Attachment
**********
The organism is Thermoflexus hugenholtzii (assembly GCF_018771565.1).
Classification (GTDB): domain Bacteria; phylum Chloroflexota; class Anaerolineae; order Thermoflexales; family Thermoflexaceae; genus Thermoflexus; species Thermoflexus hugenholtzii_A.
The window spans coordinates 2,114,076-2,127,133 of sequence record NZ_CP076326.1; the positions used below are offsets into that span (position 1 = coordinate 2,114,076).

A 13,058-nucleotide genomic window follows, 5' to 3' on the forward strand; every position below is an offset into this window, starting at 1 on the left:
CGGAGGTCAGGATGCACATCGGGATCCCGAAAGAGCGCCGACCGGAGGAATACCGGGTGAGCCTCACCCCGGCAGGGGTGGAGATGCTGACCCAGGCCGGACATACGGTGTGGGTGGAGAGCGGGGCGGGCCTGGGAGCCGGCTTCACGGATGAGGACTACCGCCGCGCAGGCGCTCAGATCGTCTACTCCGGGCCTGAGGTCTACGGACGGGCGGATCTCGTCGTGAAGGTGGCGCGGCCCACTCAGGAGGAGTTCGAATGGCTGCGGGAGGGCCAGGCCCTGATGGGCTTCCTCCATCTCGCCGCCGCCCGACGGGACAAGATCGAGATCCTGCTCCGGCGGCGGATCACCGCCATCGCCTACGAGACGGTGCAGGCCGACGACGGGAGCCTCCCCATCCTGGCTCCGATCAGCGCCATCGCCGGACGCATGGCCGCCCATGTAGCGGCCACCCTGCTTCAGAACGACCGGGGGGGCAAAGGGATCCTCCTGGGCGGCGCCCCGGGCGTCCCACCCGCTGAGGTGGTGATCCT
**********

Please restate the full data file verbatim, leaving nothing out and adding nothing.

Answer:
The organism is Thermoflexus hugenholtzii (assembly GCF_018771565.1).
Classification (GTDB): domain Bacteria; phylum Chloroflexota; class Anaerolineae; order Thermoflexales; family Thermoflexaceae; genus Thermoflexus; species Thermoflexus hugenholtzii_A.
The window spans coordinates 2,114,076-2,127,133 of sequence record NZ_CP076326.1; the positions used below are offsets into that span (position 1 = coordinate 2,114,076).

A 13,058-nucleotide genomic window follows, 5' to 3' on the forward strand; every position below is an offset into this window, starting at 1 on the left:
CGGAGGTCAGGATGCACATCGGGATCCCGAAAGAGCGCCGACCGGAGGAATACCGGGTGAGCCTCACCCCGGCAGGGGTGGAGATGCTGACCCAGGCCGGACATACGGTGTGGGTGGAGAGCGGGGCGGGCCTGGGAGCCGGCTTCACGGATGAGGACTACCGCCGCGCAGGCGCTCAGATCGTCTACTCCGGGCCTGAGGTCTACGGACGGGCGGATCTCGTCGTGAAGGTGGCGCGGCCCACTCAGGAGGAGTTCGAATGGCTGCGGGAGGGCCAGGCCCTGATGGGCTTCCTCCATCTCGCCGCCGCCCGACGGGACAAGATCGAGATCCTGCTCCGGCGGCGGATCACCGCCATCGCCTACGAGACGGTGCAGGCCGACGACGGGAGCCTCCCCATCCTGGCTCCGATCAGCGCCATCGCCGGACGCATGGCCGCCCATGTAGCGGCCACCCTGCTTCAGAACGACCGGGGGGGCAAAGGGATCCTCCTGGGCGGCGCCCCGGGCGTCCCACCCGCTGAGGTGGTGATCCT